If a holomorphic function $f$ is defined on some open set $\Omega$, then any connected open set $U$ containing $\Omega$ either has the property that there exists a holomorphic extension of $f$ on $U$ or does not. If there is a holomorphic extension, it's unique by analytic continuation. Thus, taking the union of all possible extensions, $f$ has a unique maximal connected, open domain on which it's holomorphic. (Right?)

What can we say about the behavior of $f$ at the boundary of this domain? Does it necessarily blow up? Or can it be bounded?


2 Answers 2


The "maximal" open domain is absolutely not unique (for example see a square root function) because of some bad global behaviour (depending on the path you walk to get to a new point, the values you find there may not agree).

As for natural boundaries (where the function cannot be extended even locally), anything can happen. With lacunary series it's very easy to make some functions that "look" really well-behaved, like $f(z) = \sum_{n \ge 1} n^{-2}z^{n^2}$ but still can't be extended past their boundary.

  • $\begingroup$ So for example we can extend $\sqrt z$ to either $\mathbb C$ minus the positive reals, or $\mathbb C$ minus the negative reals, yet we can't stitch those two extensions together? $\endgroup$
    – Jack M
    Sep 19, 2017 at 15:31
  • $\begingroup$ @mercio, with regards to the second part of your answer, with lacunary series the singularities are dense on the boundary domain of holomorphicity, so it does blow up there, or not? $\endgroup$ Sep 19, 2017 at 15:34
  • $\begingroup$ @Anaedonist my example is bounded on the unit disk by $\sum_{n \ge 1} n^{-2} = \pi^2/6$. However in this case it is the derivative that blows up. By integrating it a few times you can "hide" those blow ups more. Also, I don't think I know if there is an $f$ with a natural boundary where $f$ and all its derivative are bounded $\endgroup$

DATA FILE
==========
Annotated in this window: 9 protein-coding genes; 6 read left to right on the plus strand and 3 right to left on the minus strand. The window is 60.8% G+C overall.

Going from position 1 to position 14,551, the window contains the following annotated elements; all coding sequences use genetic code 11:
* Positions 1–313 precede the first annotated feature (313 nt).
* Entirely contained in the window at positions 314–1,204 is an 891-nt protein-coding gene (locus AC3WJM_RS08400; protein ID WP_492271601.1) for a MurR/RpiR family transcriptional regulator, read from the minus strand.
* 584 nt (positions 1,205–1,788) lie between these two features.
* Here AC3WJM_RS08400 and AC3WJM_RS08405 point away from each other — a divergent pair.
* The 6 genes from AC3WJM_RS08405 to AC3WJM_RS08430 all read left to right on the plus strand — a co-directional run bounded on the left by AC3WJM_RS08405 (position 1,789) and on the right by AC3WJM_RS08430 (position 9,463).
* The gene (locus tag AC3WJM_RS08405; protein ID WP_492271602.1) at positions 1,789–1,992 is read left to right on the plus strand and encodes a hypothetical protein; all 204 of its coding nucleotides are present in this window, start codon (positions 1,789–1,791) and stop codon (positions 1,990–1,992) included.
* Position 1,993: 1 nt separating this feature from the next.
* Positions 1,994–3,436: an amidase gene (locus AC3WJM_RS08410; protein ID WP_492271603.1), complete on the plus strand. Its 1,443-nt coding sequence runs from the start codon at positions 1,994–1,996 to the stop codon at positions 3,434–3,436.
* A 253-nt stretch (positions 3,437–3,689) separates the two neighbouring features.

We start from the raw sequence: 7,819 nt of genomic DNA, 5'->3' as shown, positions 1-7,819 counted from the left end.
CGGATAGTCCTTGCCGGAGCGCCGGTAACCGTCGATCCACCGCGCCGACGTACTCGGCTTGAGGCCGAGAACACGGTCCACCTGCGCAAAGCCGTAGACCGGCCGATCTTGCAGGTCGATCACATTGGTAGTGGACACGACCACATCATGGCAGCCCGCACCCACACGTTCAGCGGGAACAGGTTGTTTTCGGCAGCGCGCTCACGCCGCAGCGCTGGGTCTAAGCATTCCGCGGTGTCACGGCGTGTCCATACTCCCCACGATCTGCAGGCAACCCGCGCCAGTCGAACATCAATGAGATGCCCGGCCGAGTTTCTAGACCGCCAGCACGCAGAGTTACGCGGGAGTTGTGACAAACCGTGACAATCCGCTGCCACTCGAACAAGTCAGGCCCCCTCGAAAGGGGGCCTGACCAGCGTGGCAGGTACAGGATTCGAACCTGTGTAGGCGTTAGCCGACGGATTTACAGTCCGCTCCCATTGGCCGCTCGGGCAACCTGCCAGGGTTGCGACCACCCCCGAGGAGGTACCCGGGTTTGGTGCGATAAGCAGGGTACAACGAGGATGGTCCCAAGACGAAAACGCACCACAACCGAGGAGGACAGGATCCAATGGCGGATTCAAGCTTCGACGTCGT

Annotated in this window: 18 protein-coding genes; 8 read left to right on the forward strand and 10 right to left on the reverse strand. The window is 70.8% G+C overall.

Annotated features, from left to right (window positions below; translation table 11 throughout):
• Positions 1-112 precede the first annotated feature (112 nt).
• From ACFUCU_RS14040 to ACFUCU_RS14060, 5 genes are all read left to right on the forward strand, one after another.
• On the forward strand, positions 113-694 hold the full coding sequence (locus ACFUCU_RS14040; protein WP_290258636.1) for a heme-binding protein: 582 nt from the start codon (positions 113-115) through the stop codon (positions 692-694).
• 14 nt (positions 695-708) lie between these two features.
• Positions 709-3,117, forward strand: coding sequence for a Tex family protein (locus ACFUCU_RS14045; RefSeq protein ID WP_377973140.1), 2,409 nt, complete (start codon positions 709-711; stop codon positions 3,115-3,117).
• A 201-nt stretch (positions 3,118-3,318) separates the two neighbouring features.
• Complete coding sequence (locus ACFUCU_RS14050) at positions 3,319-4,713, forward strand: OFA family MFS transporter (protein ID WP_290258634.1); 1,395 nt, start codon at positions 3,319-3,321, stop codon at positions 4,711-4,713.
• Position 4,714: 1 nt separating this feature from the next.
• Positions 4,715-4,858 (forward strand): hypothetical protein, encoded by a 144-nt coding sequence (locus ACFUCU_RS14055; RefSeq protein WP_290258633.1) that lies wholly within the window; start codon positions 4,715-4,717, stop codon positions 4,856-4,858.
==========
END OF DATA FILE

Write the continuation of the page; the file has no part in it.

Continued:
– mercio
    Sep 19, 2017 at 15:39
  • $\begingroup$ @JackM yep! the two extensions will disagree on one quarter of the complex plane. $\endgroup$
    – mercio
    Sep 19, 2017 at 15:42
  • $\begingroup$ maybe $\sum_{n \ge 1} n^{- \sqrt n} z^n$ ? $\endgroup$
    – mercio
    Sep 19, 2017 at 15:52

Too long for a comment. I fear I am far competent enough on the matter, yet I found the question very interesting and will attempt an answer for learning purposes, just to see where my understanding fails.

I was in fact rather sure that there cannot exist a function $f$ holomorpic on an open set $\Omega$ (which is a maximal connected open domain as in the OP's question) and continuous on $\partial \Omega$. In other words, only singularities can prevent further analytical continuation.

I would argue so.

As $f$ is continuous on the boundary of $\Omega$, one can find an open set $K$ on which $f$ is continuous, such that both $ K \cap \Omega \neq \emptyset $ and $K \cap \bar {\Omega} \neq \emptyset$ hold.

Let then define as $M$ any open set contained in $K \cap \Omega$. The the Laplace equation on $M$ will be solved by a function $g$, coinciding with $f$ on $M$. As $f$ is continuous on $K$, I believe $g$ can be extended at least to $\partial \Omega$ as well.

Would not then $g$ constitute an analytical continuation of $f$ at least up to $\partial \Omega$, contrary to the assumed "maximal domain" hypothesis?


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